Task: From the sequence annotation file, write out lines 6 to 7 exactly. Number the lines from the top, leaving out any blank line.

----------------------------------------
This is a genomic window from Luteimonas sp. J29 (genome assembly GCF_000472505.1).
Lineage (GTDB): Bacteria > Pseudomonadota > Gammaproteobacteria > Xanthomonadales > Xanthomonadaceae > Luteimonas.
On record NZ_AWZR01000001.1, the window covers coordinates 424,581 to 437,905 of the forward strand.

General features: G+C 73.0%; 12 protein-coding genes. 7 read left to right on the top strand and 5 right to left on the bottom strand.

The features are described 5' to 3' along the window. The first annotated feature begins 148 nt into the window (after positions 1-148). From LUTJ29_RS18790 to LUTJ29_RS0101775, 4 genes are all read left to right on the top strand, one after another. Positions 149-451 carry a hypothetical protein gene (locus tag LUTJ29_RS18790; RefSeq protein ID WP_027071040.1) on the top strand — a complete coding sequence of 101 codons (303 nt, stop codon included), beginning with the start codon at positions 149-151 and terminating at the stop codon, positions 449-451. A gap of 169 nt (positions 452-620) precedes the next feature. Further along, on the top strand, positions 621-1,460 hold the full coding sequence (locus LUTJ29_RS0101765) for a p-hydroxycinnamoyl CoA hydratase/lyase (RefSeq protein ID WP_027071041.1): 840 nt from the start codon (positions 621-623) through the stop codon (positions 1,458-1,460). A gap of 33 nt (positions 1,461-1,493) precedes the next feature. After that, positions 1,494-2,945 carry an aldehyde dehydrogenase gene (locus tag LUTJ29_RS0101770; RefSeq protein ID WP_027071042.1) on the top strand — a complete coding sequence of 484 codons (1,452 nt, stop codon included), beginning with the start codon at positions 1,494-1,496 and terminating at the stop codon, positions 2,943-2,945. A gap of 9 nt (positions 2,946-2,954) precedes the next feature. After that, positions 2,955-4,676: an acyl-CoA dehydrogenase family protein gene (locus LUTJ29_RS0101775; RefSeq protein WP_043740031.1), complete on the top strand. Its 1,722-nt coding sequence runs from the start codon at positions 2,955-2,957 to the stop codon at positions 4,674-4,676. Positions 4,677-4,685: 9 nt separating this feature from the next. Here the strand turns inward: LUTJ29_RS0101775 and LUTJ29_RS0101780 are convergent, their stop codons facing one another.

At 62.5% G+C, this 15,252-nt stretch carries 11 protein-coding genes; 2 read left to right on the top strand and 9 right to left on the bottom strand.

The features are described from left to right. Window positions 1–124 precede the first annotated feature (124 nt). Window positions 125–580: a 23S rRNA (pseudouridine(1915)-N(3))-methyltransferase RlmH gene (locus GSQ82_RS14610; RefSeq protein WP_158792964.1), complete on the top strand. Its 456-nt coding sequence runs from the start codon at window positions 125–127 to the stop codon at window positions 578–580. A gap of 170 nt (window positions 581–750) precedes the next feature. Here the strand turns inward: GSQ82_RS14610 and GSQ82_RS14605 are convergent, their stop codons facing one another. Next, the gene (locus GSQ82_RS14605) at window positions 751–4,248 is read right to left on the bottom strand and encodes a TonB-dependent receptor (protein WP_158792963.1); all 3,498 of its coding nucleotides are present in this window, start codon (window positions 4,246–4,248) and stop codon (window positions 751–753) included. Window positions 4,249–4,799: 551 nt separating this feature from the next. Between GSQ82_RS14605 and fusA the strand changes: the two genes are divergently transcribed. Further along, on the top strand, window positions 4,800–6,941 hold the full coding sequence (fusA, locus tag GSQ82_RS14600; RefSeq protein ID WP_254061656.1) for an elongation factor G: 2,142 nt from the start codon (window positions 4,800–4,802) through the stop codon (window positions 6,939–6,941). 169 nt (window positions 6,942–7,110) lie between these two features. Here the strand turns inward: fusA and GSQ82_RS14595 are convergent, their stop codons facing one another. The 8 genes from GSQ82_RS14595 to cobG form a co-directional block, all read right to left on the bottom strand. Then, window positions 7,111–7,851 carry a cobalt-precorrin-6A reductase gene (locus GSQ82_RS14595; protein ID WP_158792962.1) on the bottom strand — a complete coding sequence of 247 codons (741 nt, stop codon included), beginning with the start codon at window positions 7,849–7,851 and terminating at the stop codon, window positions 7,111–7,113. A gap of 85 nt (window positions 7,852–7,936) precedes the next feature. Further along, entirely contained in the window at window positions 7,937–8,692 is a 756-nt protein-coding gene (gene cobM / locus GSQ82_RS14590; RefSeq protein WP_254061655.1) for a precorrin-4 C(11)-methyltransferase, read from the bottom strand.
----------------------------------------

At 62.5% G+C, this 15,252-nt stretch carries 11 protein-coding genes; 2 read left to right on the top strand and 9 right to left on the bottom strand.

The features are described from left to right. Window positions 1–124 precede the first annotated feature (124 nt). Window positions 125–580: a 23S rRNA (pseudouridine(1915)-N(3))-methyltransferase RlmH gene (locus GSQ82_RS14610; RefSeq protein WP_158792964.1), complete on the top strand. Its 456-nt coding sequence runs from the start codon at window positions 125–127 to the stop codon at window positions 578–580. A gap of 170 nt (window positions 581–750) precedes the next feature. Here the strand turns inward: GSQ82_RS14610 and GSQ82_RS14605 are convergent, their stop codons facing one another. Next, the gene (locus GSQ82_RS14605) at window positions 751–4,248 is read right to left on the bottom strand and encodes a TonB-dependent receptor (protein WP_158792963.1); all 3,498 of its coding nucleotides are present in this window, start codon (window positions 4,246–4,248) and stop codon (window positions 751–753) included. Window positions 4,249–4,799: 551 nt separating this feature from the next. Between GSQ82_RS14605 and fusA the strand changes: the two genes are divergently transcribed. Further along, on the top strand, window positions 4,800–6,941 hold the full coding sequence (fusA, locus tag GSQ82_RS14600; RefSeq protein ID WP_254061656.1) for an elongation factor G: 2,142 nt from the start codon (window positions 4,800–4,802) through the stop codon (window positions 6,939–6,941). 169 nt (window positions 6,942–7,110) lie between these two features. Here the strand turns inward: fusA and GSQ82_RS14595 are convergent, their stop codons facing one another. The 8 genes from GSQ82_RS14595 to cobG form a co-directional block, all read right to left on the bottom strand. Then, window positions 7,111–7,851 carry a cobalt-precorrin-6A reductase gene (locus GSQ82_RS14595; protein ID WP_158792962.1) on the bottom strand — a complete coding sequence of 247 codons (741 nt, stop codon included), beginning with the start codon at window positions 7,849–7,851 and terminating at the stop codon, window positions 7,111–7,113. A gap of 85 nt (window positions 7,852–7,936) precedes the next feature. Further along, entirely contained in the window at window positions 7,937–8,692 is a 756-nt protein-coding gene (gene cobM / locus GSQ82_RS14590; RefSeq protein WP_254061655.1) for a precorrin-4 C(11)-methyltransferase, read from the bottom strand.